Tue, May 08, 2018 - Page 7 News List

Annual Muzzle ‘awards’ go to alleged protest squelchers

AP, RICHMOND, Virginia

A Texas principal accused of expelling a student who stayed seated during the Pledge of Allegiance and a Utah high school accused of censoring its student newspaper have been bestowed Jefferson Muzzles, tongue-in-cheek awards from a free-speech group.

The Charlottesville, Virginia-based Thomas Jefferson Center for the Protection of Free Expression on Sunday announced the seven winners of its Muzzles, given annually to those the group deems the previous year’s most egregious offenders of free expression.

The group said in a statement that last year was a “perilous year” for free speech in the US, citing college students’ attempts to silence unpopular speakers and what it called a campaign by US President Donald Trump’s administration to “vilify and delegitimize the press.”

However, “when we look back on 2017, it will likely be remembered as a year in which both protest speech and anti-protest rhetoric simultaneously rose to levels not seen in decades,” said Clay Hansen, the center’s executive director.

The group said countless voices openly condemned unorthodox speakers last year, with former US National Football League quarterback Colin Kaepernick’s kneeling protests of racial injustice during the national anthem being one high-profile example.

In Texas, Windfern High School principal Martha Strother faces a federal lawsuit by an African-American student, India Landry, and her mother, who say the high-schooler was expelled after refusing to stand during the Pledge of Allegiance.

Landry told The Daily News that she was motivated to sit through the pledge because of “police brutality” and “Donald Trump being president.”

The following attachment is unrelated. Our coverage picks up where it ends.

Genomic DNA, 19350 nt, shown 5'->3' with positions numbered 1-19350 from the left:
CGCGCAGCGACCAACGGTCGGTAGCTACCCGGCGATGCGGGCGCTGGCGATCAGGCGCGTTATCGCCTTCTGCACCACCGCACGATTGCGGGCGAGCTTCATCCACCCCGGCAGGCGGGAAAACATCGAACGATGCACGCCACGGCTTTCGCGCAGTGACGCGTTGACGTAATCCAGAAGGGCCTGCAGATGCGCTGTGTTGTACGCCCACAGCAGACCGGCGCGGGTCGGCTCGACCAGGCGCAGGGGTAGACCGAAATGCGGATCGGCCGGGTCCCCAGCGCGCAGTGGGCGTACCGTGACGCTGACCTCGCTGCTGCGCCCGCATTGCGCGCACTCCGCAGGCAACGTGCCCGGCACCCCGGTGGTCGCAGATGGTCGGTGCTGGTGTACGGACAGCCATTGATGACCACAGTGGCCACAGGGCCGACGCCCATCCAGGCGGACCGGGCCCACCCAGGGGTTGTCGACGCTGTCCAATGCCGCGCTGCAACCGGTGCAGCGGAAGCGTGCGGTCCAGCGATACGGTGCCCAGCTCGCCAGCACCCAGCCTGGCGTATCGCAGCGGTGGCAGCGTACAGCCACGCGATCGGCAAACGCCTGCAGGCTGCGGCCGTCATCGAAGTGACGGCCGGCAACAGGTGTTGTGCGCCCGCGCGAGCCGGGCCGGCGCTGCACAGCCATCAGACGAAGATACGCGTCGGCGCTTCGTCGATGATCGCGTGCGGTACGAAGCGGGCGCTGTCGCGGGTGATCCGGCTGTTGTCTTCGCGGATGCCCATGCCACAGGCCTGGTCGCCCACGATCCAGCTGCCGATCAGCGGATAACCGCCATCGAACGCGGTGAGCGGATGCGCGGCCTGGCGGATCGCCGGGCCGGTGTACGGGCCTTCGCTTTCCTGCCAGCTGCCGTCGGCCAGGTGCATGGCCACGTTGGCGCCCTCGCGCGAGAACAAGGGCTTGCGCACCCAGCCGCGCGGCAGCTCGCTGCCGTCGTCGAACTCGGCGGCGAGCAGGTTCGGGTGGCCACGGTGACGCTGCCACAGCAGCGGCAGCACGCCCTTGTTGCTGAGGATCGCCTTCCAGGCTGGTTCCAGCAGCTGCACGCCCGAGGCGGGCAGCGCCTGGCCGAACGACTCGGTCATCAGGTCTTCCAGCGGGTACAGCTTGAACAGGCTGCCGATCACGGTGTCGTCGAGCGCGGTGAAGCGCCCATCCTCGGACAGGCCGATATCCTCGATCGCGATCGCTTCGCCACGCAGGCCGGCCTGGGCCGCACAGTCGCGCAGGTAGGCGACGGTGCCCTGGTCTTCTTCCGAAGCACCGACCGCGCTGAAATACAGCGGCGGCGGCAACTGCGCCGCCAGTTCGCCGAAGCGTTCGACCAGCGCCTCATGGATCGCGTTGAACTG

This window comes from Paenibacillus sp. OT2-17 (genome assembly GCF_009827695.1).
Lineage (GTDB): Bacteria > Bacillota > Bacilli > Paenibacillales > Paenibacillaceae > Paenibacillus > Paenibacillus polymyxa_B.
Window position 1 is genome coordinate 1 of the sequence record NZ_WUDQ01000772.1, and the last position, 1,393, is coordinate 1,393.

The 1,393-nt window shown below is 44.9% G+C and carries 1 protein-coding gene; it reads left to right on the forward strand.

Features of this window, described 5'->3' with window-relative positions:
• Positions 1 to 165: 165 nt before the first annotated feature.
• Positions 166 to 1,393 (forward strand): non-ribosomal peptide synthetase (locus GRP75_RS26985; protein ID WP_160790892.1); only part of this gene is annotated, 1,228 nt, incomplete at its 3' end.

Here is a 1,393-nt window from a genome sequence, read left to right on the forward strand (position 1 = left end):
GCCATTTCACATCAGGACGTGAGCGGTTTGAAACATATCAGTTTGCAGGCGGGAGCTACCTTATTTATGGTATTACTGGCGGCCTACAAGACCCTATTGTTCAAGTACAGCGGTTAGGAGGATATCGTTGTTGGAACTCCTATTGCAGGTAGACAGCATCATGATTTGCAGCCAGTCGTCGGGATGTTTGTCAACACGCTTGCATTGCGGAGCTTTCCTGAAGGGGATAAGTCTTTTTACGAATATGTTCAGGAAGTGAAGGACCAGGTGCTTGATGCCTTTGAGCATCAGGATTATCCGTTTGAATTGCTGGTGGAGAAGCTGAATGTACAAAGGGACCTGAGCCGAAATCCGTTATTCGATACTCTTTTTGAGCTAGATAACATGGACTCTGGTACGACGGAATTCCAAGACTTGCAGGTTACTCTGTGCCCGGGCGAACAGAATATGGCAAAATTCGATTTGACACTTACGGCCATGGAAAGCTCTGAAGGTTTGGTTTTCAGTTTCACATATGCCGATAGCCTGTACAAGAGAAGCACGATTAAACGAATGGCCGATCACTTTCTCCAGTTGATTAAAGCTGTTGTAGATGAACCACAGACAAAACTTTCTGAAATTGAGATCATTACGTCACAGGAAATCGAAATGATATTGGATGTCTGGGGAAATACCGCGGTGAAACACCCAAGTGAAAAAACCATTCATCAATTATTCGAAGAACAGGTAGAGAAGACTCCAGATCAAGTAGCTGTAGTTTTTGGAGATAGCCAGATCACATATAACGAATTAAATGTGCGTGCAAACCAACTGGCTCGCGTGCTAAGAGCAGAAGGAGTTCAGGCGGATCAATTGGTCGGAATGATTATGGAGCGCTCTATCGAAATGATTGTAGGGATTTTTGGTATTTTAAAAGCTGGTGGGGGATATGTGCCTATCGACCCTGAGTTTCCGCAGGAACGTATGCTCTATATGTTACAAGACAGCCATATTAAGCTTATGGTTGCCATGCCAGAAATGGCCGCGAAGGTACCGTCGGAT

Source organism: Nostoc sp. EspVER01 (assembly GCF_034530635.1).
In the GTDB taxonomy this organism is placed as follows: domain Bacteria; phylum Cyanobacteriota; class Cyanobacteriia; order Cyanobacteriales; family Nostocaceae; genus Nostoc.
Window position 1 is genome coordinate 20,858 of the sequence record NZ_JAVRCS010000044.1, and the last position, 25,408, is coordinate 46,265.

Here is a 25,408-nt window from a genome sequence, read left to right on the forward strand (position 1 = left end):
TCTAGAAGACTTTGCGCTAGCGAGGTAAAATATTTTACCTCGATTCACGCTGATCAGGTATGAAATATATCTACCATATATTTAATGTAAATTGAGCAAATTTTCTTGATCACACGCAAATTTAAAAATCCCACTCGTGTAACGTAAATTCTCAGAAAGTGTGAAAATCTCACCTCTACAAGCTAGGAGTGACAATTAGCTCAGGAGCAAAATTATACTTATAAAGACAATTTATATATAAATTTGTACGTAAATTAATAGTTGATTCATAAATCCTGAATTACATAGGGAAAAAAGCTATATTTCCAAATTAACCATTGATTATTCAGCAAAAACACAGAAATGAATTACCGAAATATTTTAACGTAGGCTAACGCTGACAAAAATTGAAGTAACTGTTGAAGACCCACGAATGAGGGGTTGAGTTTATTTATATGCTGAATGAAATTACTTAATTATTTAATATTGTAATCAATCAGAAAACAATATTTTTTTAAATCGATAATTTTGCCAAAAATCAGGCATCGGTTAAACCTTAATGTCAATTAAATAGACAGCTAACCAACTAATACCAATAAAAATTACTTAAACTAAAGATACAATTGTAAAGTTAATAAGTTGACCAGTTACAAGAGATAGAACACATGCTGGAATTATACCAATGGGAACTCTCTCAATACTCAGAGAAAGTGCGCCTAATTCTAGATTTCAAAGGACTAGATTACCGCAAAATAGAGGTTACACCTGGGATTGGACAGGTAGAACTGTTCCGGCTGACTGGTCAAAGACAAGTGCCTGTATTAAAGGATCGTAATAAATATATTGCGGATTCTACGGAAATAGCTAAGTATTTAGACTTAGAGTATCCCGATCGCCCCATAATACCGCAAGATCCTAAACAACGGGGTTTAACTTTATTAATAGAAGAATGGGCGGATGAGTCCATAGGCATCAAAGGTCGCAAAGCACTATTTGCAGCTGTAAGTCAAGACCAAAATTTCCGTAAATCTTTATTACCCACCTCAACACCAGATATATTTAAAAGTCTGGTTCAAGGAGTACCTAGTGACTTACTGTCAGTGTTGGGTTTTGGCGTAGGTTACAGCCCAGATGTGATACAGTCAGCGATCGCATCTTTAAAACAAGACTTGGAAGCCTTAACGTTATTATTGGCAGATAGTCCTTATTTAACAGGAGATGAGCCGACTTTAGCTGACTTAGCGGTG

Neither Strother nor the school district, which is also named as a plaintiff, returned messages from The Associated Press seeking comment, but an attorney for Strother said in a court filing that she denies many of the lawsuit’s allegations.

The filing said Landry was not expelled, but rather was suspended for part of a day for violating the school’s cellphone policy.

In Utah, Herriman High School nabbed the center’s attention after students said it deleted a story the school newspaper published about the firing of a teacher who was under investigation by police.

The school took the Web site offline for a time, the student journalists said.

A district spokeswoman provided a three-sentence statement about the incident that said the district supports “thought-provoking, informative and accurate reporting” and that it is the responsibility of students, advisers and administrators to make sure that stories meet those expectations.

“At all levels of government, we observed actions designed to silence unpopular and unorthodox voices, often in direct contradiction of established laws,” Hansen said.

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